See True Beauty at Rafael Jablonka’s Best Kept Secret: Böhm Chapel

On Sundays a Philip Glass-designed bell chimes.

Jablonka hung three Philip Taaffe paintings for the first exhibition in the Chapel Image: Jablonka Galerie

The Böhm Chapel.
Image: Jablonka Galerie.

Circling ads in the Sunday newspaper often leads to seeing a late night movie, but for Cologne-based gallerist Rafael Jablonka it led to buying a chapel in a small town in rural Germany.

Jablonka, who has had a gallery in Cologne since the late 1980s and whose booth is always in prime position at major art fairs such as Art Basel and Frieze, learnt of the Böhm Chapel in 2010. “The guy who bought it as an investment didn’t know what to do with it so he sold it to me,” Jablonka told artnet News during a telephone interview. “I bought it to protect it. It was so beautiful that I decided to do shows there.”

What happens in his white cube Cologne gallery and what happens in the Böhm Chapel remain very separate, explains Jablonka, who represents artists such as Alex Katz, Eric Fischl, Nobuyoshi Araki, Mike Kelley, David LaChapelle and Richard Prince. “It’s not a normal gallery space, I don’t think about it commercially.”

Installation view of Sherrie Levine show in 2011 Image: Jablonka Galerie

Installation view of Sherrie Levine show in 2011.
Image: Jablonka Galerie.

“It’s an effort, but people come,” Jablonka says of the chapel, which is only open on weekends.

The first show in the space was comprised of just three triangular Philip Taaffe paintings, bright with kaleidoscopic patterns. The following exhibition showcased twelve simple vitrines each containing a Sherrie Levine Crystal Skull. Since then the chapel has been home to a series of David LaChapelle’s Jesus is My Homeboy photographs, a grouping of five Matt Mullican flags, and has been used as a gathering space for lectures and intimate concerts.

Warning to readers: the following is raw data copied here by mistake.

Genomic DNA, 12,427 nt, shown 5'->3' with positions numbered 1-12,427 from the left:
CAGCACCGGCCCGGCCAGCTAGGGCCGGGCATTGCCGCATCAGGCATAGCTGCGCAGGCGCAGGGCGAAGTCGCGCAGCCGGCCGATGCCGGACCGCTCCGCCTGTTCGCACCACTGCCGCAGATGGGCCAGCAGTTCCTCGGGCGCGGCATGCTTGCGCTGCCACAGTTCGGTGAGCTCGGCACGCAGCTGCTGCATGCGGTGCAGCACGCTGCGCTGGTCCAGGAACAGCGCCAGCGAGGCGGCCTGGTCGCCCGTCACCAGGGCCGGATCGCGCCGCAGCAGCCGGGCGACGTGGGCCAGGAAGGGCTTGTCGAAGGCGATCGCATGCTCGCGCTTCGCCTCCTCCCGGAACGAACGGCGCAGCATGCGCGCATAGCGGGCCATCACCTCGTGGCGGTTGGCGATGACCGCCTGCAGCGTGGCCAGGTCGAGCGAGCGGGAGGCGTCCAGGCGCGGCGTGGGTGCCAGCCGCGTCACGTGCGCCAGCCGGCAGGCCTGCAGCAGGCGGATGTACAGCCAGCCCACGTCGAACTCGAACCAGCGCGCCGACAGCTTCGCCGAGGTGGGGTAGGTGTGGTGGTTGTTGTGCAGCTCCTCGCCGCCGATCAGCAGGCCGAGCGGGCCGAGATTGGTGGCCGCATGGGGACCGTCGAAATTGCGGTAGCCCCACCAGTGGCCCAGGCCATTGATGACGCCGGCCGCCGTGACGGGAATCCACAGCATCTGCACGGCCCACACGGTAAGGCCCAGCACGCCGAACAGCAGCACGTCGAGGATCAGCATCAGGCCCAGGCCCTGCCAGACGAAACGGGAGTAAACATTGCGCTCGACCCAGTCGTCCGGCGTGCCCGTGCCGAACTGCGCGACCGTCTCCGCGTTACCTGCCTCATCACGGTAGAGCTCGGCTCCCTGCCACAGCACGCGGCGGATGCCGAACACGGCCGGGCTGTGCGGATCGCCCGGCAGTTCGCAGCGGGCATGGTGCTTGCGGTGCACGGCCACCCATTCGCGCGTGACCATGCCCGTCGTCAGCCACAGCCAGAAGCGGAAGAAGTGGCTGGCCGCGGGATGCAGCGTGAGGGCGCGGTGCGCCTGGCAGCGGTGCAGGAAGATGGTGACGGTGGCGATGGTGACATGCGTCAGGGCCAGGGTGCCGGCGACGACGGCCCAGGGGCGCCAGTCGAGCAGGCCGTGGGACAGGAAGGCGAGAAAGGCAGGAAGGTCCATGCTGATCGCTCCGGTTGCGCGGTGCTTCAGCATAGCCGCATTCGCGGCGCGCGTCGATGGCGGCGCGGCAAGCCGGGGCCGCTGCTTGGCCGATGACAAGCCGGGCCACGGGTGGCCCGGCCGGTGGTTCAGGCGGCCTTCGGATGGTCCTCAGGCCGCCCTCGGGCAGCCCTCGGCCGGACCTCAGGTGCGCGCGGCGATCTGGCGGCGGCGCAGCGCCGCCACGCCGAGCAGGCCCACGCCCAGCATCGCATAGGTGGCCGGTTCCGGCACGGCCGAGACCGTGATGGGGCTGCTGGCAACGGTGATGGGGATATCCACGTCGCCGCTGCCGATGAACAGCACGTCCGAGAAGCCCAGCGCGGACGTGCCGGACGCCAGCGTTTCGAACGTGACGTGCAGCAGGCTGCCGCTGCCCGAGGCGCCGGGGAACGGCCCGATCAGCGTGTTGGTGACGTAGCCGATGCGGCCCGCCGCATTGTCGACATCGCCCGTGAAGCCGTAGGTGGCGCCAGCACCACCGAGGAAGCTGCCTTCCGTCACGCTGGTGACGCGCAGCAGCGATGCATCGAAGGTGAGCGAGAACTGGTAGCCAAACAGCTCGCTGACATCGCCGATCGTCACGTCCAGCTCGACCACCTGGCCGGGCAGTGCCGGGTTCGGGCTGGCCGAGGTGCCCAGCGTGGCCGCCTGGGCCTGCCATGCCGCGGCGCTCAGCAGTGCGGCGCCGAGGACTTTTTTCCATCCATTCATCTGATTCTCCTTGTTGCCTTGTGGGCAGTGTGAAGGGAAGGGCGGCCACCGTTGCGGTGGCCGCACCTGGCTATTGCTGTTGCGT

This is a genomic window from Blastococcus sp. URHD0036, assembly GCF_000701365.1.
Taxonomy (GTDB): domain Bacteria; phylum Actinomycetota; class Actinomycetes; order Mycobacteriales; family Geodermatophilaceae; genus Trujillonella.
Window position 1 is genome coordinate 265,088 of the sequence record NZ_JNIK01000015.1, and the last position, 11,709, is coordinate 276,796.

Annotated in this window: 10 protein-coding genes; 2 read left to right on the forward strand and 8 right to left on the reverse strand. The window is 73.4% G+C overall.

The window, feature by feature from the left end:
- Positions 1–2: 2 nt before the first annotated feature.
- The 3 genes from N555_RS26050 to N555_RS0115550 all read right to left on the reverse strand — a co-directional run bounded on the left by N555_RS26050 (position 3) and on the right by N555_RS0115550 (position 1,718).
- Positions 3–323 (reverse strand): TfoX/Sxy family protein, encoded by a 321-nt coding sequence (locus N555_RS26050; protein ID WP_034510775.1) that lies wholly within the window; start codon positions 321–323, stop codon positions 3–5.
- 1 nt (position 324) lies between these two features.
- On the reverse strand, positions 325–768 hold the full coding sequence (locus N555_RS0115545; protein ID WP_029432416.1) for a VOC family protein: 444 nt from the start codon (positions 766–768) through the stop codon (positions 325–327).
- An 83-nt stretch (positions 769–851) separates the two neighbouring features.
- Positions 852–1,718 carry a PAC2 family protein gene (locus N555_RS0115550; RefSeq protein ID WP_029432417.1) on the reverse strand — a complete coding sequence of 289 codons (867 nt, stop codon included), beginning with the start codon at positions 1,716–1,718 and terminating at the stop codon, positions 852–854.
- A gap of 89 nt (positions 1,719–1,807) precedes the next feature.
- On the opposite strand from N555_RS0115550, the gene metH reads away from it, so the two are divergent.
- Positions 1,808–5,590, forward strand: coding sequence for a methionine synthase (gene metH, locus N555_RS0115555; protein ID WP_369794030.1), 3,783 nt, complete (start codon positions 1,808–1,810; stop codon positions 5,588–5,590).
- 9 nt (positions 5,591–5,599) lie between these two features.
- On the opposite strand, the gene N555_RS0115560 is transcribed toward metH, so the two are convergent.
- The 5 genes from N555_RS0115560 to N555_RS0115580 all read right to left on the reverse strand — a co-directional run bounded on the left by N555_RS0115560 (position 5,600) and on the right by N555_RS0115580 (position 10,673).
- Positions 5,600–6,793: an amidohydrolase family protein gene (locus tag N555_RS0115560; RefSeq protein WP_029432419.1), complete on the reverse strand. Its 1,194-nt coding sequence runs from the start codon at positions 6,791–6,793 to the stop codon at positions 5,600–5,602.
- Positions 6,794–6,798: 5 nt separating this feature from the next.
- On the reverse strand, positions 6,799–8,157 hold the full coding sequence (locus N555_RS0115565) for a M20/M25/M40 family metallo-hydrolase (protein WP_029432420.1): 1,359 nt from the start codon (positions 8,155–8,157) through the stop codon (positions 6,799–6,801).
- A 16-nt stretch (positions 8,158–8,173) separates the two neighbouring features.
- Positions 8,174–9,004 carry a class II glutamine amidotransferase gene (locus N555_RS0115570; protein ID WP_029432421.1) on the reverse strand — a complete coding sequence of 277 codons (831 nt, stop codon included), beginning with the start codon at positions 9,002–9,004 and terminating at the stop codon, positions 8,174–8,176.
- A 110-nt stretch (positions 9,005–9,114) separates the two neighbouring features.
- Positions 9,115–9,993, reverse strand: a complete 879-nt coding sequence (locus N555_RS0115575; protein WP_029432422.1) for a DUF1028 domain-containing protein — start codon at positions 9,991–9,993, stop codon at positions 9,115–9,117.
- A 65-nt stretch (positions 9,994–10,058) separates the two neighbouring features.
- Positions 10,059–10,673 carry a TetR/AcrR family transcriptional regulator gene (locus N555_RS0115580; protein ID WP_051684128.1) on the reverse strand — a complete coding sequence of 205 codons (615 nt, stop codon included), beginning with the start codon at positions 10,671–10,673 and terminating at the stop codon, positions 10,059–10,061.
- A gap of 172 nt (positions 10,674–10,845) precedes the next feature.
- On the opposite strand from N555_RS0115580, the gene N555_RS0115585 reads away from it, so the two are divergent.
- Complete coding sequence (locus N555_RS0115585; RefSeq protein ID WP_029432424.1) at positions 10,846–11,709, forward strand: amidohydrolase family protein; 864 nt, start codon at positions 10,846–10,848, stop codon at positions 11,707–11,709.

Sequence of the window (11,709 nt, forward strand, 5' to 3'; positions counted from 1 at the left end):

Jablonka hung three Philip Taaffe paintings for the first exhibition in the Chapel Image: Jablonka Galerie

Jablonka hung three Philip Taaffe paintings for the first exhibition in the chapel.
Image: Jablonka Galerie.

On Sundays a bell designed and cast by American composer Philip Glass chimes at midday.

Matt Mulligan at the Bohm Chapel  Image: Jablonka Galerie

Matt Mulligan at Bohm Chapel.
Image: Jablonka Galerie.

“If I like the artist I give him carte blanche. If I don’t like the work when it’s finished I tell them we have to change it. I’ll have a certain idea but I don’t push it if the artist has another idea,” Jablonka explains.

Platon is on view until  late September Image: Jablonka Galerie

Platon, Elsheba Khan at the grave of her son, Specialist Kareem Rashad Sultan Khan, in Section 60 of Arlington National Cemetery in Arlington, Virginia (2008).
Image: Jablonka Galerie.

A Platon show of large black and white photographs capturing personal tragedies of war is on show until the end of September. In one image, a young mother cradles her son’s grave and in another a wife embraces her amputated husband who wears a T-shirt emblazoned with the word ARMY.

The next show in the chapel is a painting and music installation by Albert Oehlen, timed to go up just a few weeks after the German artist’s work comes down at New York’s New Museum.

Related stories:

Top 10 Museum Exhibitions in Germany This Summer You Don’t Want To Miss

Mike Kelley’s “Kandors” Lands at Hauser & Wirth New York This Fall

Cologne Fine Arts Launches Contemporary Branch – Is Art Cologne Getting a Competitor?

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